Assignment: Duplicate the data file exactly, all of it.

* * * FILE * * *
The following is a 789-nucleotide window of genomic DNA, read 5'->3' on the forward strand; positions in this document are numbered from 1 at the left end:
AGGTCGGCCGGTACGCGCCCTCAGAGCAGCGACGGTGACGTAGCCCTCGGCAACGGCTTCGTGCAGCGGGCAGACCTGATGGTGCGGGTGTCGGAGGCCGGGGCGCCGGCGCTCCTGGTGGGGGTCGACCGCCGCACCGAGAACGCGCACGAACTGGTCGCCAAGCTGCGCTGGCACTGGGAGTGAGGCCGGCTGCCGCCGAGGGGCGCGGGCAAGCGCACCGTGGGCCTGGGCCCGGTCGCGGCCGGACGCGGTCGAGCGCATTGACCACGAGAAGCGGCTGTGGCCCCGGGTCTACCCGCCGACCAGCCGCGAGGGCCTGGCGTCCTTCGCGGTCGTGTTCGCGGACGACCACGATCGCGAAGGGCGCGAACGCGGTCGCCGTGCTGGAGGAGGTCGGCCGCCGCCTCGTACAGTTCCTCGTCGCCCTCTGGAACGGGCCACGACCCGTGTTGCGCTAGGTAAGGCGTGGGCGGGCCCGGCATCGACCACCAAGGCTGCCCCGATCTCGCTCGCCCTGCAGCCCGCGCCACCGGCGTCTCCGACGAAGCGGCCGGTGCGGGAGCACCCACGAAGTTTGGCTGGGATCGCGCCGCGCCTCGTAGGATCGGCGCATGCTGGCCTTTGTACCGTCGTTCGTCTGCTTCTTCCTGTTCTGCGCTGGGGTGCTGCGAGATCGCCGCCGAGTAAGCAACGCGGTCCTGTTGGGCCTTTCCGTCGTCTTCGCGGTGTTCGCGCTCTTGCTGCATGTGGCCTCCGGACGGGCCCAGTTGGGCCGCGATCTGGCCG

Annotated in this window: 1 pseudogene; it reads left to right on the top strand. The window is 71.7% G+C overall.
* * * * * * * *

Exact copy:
The following is a 789-nucleotide window of genomic DNA, read 5'->3' on the forward strand; positions in this document are numbered from 1 at the left end:
AGGTCGGCCGGTACGCGCCCTCAGAGCAGCGACGGTGACGTAGCCCTCGGCAACGGCTTCGTGCAGCGGGCAGACCTGATGGTGCGGGTGTCGGAGGCCGGGGCGCCGGCGCTCCTGGTGGGGGTCGACCGCCGCACCGAGAACGCGCACGAACTGGTCGCCAAGCTGCGCTGGCACTGGGAGTGAGGCCGGCTGCCGCCGAGGGGCGCGGGCAAGCGCACCGTGGGCCTGGGCCCGGTCGCGGCCGGACGCGGTCGAGCGCATTGACCACGAGAAGCGGCTGTGGCCCCGGGTCTACCCGCCGACCAGCCGCGAGGGCCTGGCGTCCTTCGCGGTCGTGTTCGCGGACGACCACGATCGCGAAGGGCGCGAACGCGGTCGCCGTGCTGGAGGAGGTCGGCCGCCGCCTCGTACAGTTCCTCGTCGCCCTCTGGAACGGGCCACGACCCGTGTTGCGCTAGGTAAGGCGTGGGCGGGCCCGGCATCGACCACCAAGGCTGCCCCGATCTCGCTCGCCCTGCAGCCCGCGCCACCGGCGTCTCCGACGAAGCGGCCGGTGCGGGAGCACCCACGAAGTTTGGCTGGGATCGCGCCGCGCCTCGTAGGATCGGCGCATGCTGGCCTTTGTACCGTCGTTCGTCTGCTTCTTCCTGTTCTGCGCTGGGGTGCTGCGAGATCGCCGCCGAGTAAGCAACGCGGTCCTGTTGGGCCTTTCCGTCGTCTTCGCGGTGTTCGCGCTCTTGCTGCATGTGGCCTCCGGACGGGCCCAGTTGGGCCGCGATCTGGCCG

Annotated in this window: 1 pseudogene; it reads left to right on the top strand. The window is 71.7% G+C overall.